Ronald Andrew Necciai was a 6 foot 5, 185 pound righthander who struck out 27 batters in a May 13,1952 game, which will be 60 years ago this year.
Necciai pitching for the Bristol Twins in the Class D Appalachian League struck out 27, while walking one in a 7-0 win over the Welch Miners. He was promoted later that month after striking out 109 in only 43 innings, posting a 4-0 record and a 0.42 ERA.
He was then promoted to Class B Burlington in the Carolina League. He pitched well there too, striking out 172 in 136 innings, posting a 7-9 record and 1.57 ERA. Burlington was the worst hitting team in the league explaining his 7-9 record. Necciai had struck out an amazing 281 batters in 179 innings, while allowing only 83 hits.
Then on August 10, 1952 after being called up by the Pittsburgh Pirates, Necciai made his first major league start, a loss to the Chicago Cubs who defeated the Pirates 9-5. He gave up seven runs, 11 hits and struck out three, while walking five.
His only win came against the Boston Braves on August 24 in a 4-3 win, in which he struck out only one batter and walked two. In his next start against the Braves he pitched only 2 2/3 innings walking eight, while striking out only one in a 16-0 win by the Braves.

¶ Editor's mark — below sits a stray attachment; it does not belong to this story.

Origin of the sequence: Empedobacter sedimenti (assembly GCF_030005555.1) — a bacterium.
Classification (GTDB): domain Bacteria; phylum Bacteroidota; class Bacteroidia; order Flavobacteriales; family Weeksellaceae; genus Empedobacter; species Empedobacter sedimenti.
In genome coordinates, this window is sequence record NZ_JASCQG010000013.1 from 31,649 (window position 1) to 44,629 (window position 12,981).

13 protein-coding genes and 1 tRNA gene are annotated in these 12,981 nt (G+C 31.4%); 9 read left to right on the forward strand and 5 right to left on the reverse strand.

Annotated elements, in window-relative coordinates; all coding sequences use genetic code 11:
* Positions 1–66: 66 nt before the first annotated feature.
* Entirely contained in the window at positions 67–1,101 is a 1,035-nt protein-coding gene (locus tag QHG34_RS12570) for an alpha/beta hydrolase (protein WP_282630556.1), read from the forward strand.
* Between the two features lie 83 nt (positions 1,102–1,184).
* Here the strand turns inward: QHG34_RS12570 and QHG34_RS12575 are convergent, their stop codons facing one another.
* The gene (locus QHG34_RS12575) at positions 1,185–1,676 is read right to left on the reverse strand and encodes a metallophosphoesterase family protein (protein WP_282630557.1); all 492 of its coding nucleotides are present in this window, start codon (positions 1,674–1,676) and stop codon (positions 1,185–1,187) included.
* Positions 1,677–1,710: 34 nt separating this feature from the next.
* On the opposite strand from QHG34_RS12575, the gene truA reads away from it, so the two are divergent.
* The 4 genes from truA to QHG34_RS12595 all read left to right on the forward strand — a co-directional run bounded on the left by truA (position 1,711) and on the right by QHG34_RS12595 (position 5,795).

Necciai would make what turned out to be his last major league start, on September 28, losing 3-2 to the Cincinnati Reds. He pitched well striking out eight.
1952 was a year he would never forget even if he was 1-6 with a 7.08 ERA, while pitching in the majors. Necciai had gone from striking out 27 in one game in May, to pitching for the Pittsburgh Pirates in August and was only 20 when he made his major league debut.
His minor league success had not carried over the major leagues. He struck out only 31 in 54 major league innings,while walking 32 in the only season of his major league career.
June 18 will be the 80th birthday of Necciai, as he reflects on his short-lived major league career. His rotator cuff injury in 1953 would signal the end of his baseball career, culminating in him retiring in 1955 at the age of 23.
The Pirates GM Branch Rickey had this to say about Necciai:
“There have only been two young pitchers I was certain were destined for greatness, simply because they had the meanest fastball a batter can face. One of those boys was Dizzy Dean. The other is Necciai. And Necciai is harder to hit.”
If Necciai had stayed healthy he may have been a dominant pitcher in the major leagues, but then based on his 1952 performance in the majors, he may not have lasted long anyway.
One thing nobody can take away from Necciai is the fact, that he retired every batter by strikeout on May 13, 1952, even if it was a minor league game.